For families struggling with the diagnostic odyssey

Recommend the new standard in chromosomal microarray analysis (CMA) testing

Are your patients able to access the CMA genetic testing they need or are you fighting for coverage with insurance companies?

CytoScan Dx Assay is the only FDA-cleared whole-genome microarray test to aid in the diagnosis of developmental delay and intellectual disability.* CytoScan Dx Assay is not investigational and improves patient access to testing by decreasing the number of

  • insurance denials
  • written appeals
  • peer-to-peer reviews

Demand the best in patient care.
Ask your laboratory about CytoScan Dx Assay today for CMA genetic testing.

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See how Children's National Molecular Laboratory saves money and improves patient access to CMA genetic testing with CytoScan Dx Assay.

 
 
Warning! This device is not intended to be used for standalone diagnostic purposes, pre-implantation or prenatal testing or screening, population screening, or for the detection of, or screening for, acquired or somatic genetic aberrtions. Interpretation of assay results is intended to be performed only by healthcare professionals, board certified in clinical cytogenetics or molecular genetics.

Recommendations on the use of CMA genetic testing
Access the test from our Centers of Excellence
Detect more chromosomal aberrations in a single assay

*Intended Use:
CytoScan® Dx Assay is a qualitative assay intended for the postnatal detection of chromosomal copy number variants (CNV) in genomic DNA (gDNA) obtained from peripheral whole blood in patients referred for chromosomal testing based on clinical presentation. CytoScan Dx Assay is indicated for the detection of CNVs associated with developmental delay and/or intellectual disability (DD/ID), congenital anomalies, and/or dysmorphic features. Assay results are intended to be used in conjunction with other clinical and diagnostic findings, consistent with professional standards of practice including confirmation by alternative methods, parental evaluation, clinical genetic evaluation, and counseling as appropriate. Interpretation of assay results is intended to be performed only by healthcare professionals board certified in clinical cytogenetics or molecular genetics. The assay is intended to be used on the GeneChip® System 3000Dx and analyzed by Chromosome Analysis Suite Dx Software (ChAS Dx Software).This device is not intended to be used for standalone diagnostic purposes, pre-implantation or prenatal testing or screening, population screening, or for the detection of, or screening for, acquired or somatic genetic aberrations.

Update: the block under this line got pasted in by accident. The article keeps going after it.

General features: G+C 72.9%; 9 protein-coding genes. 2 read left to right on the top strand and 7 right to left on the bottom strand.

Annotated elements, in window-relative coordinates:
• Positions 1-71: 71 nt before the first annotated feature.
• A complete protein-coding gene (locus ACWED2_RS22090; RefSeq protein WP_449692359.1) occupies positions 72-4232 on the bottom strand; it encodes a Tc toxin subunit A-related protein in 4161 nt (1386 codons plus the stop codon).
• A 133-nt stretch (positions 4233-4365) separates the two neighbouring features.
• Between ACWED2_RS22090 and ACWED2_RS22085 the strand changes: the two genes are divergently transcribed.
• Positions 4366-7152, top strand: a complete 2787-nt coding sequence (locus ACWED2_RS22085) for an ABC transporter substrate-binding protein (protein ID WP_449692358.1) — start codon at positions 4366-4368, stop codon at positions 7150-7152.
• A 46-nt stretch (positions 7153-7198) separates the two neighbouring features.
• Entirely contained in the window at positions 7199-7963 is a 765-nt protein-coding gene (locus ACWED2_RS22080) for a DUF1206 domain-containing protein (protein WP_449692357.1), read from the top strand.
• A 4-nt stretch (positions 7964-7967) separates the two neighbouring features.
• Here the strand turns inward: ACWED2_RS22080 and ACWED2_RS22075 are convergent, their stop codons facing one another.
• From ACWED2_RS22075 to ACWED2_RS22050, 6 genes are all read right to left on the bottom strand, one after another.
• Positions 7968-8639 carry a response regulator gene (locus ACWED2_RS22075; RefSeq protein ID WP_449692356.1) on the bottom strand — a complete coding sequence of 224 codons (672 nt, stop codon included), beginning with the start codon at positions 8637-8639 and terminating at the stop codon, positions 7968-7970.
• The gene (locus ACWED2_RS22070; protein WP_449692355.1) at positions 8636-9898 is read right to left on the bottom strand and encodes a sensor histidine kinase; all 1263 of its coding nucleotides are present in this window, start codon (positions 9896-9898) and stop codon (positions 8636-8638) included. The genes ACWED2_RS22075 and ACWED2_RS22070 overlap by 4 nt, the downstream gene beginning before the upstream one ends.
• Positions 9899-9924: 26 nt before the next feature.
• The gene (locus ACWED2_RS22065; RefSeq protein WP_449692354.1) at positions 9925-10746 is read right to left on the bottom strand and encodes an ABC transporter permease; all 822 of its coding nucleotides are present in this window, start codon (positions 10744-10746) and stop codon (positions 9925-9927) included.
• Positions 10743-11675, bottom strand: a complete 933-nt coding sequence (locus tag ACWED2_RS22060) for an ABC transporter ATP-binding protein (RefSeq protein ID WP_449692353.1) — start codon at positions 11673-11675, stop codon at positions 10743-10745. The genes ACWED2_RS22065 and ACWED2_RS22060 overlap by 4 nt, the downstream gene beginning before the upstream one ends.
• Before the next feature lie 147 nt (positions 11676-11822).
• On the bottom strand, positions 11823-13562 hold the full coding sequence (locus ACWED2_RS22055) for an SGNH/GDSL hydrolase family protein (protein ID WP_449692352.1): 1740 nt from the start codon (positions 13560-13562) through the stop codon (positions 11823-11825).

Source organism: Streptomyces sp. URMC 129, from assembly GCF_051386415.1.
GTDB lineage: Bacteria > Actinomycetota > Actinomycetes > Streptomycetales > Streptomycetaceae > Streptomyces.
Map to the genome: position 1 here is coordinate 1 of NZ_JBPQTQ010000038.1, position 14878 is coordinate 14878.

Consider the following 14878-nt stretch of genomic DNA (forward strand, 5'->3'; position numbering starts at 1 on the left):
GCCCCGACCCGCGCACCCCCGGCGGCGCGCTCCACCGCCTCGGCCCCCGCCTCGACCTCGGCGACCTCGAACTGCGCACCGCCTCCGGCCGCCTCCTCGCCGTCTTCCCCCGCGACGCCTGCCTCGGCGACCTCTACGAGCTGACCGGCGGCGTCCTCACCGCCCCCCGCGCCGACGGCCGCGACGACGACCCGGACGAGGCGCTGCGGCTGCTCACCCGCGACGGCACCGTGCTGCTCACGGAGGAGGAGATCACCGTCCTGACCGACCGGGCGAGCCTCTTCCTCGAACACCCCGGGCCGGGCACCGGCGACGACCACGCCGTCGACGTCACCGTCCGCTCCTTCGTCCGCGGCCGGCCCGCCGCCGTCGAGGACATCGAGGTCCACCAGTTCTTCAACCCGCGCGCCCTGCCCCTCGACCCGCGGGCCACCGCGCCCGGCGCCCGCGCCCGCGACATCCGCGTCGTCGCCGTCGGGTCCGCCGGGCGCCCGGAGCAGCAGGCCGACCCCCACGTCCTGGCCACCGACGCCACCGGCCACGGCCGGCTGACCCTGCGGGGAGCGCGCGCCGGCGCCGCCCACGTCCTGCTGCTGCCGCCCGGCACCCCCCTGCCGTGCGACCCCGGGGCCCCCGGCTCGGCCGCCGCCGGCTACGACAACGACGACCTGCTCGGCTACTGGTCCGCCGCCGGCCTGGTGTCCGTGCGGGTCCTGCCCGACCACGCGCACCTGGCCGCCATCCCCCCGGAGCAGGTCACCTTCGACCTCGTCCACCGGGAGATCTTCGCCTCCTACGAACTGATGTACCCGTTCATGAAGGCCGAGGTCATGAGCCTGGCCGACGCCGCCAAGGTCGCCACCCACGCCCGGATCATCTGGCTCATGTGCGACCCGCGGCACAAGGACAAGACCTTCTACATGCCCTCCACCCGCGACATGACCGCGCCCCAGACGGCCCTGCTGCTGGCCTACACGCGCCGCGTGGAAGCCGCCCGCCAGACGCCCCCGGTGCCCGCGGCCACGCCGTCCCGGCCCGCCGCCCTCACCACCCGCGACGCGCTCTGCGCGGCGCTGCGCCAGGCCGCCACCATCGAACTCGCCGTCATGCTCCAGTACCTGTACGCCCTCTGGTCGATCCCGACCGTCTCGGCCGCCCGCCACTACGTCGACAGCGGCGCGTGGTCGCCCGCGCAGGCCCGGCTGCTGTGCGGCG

Technical features and limitations**

  • The smallest CNV regions that ChAS Dx calls are 25 kb and 25 markers for losses, and 50 kb and 50 markers for gains. Performance of the assay has not been assessed below these settings.
  • Mosaic copy number <20% may not be reliably detected and detection sensitivity is affected by the size of the CNV.
  • Loss (absence) of heterozygosity (LOH/AOH) has a filter setting of 3 Mb. Performance of the assay has not been assessed for LOH below this setting for reporting.
  • CytoScan Dx Assay cannot identify balanced chromosomal rearrangements, such as translocations or inversions.
  • The assay is validated for use with peripheral whole blood anticoagulated with heparin or EDTA. It has not been validated for any other specimen type.
  • CytoScan Dx Assay is limited to personnel trained in this assay.
  • **For details on technical performance and a full list of limitations, please refer to the IFU.

 

References:

  1. Trakadis Y., Shevell M. Microarray as a first genetic test in global developmental delay: a cost-effectiveness analysis. Developmental Medicine and Child Neurology 53(11):994-999(2011). doi:10.1111/j.1469-8749.2011.04080.x
  2. Wordsworth S., et al. Diagnosing idiopathic learning disability: a cost-effectiveness analysis of microarray technology in the National Health Service of the United Kingdom. Genomic Medicine 1(12):3545 (2007). doi:10.1007/s11568-007-9005-6
  3. Regier D. A., Friedman J. M., Marra C. A. Value for money? Array genomic hybridization for diagnostic testing for genetic causes of intellectual disability.American Journal of Human Genetics 86(5):765-772 (2010). doi:10.1016/j.ajhg.2010.03.009
  4. Miller D. T., et al. Consensus statement: chromosomal microarray is a first-tier clinical diagnostic test for individuals with developmental disabilities or congenital anomalies. American Journal of Human Genetics 86(5):749-764 (2010). doi:10.1016/j.ajhg.2010.04.006
  1. South S. T., et al. ACMG Standards and Guidelines for constitutional cytogenomic microarray analysis, including postnatal and prenatal applications: revision 2013. Genetics in Medicine 15(11):901-909 (2013). doi:10.1038/gim.2013.129
  2. Satya-Murti S., Cohen B. H., Michelson D. Chromosomal microarray analysis for intellectual disabilities: template coverage policy. American Academy of Neurology (2013). Link
  3. Michelson D. J., et al. Evidence report: genetic and metabolic testing on children with global developmental delay: report of the Quality Standards Subcommittee of the American Academy of Neurology and the Practice Committee of the Child Neurology Society. Neurology 77(17):1629-1635 (2011). doi:10.1212/WNL.0b013e3182345896 [Note: In October 2011, the American Academy of Pediatrics endorsed this article. Link]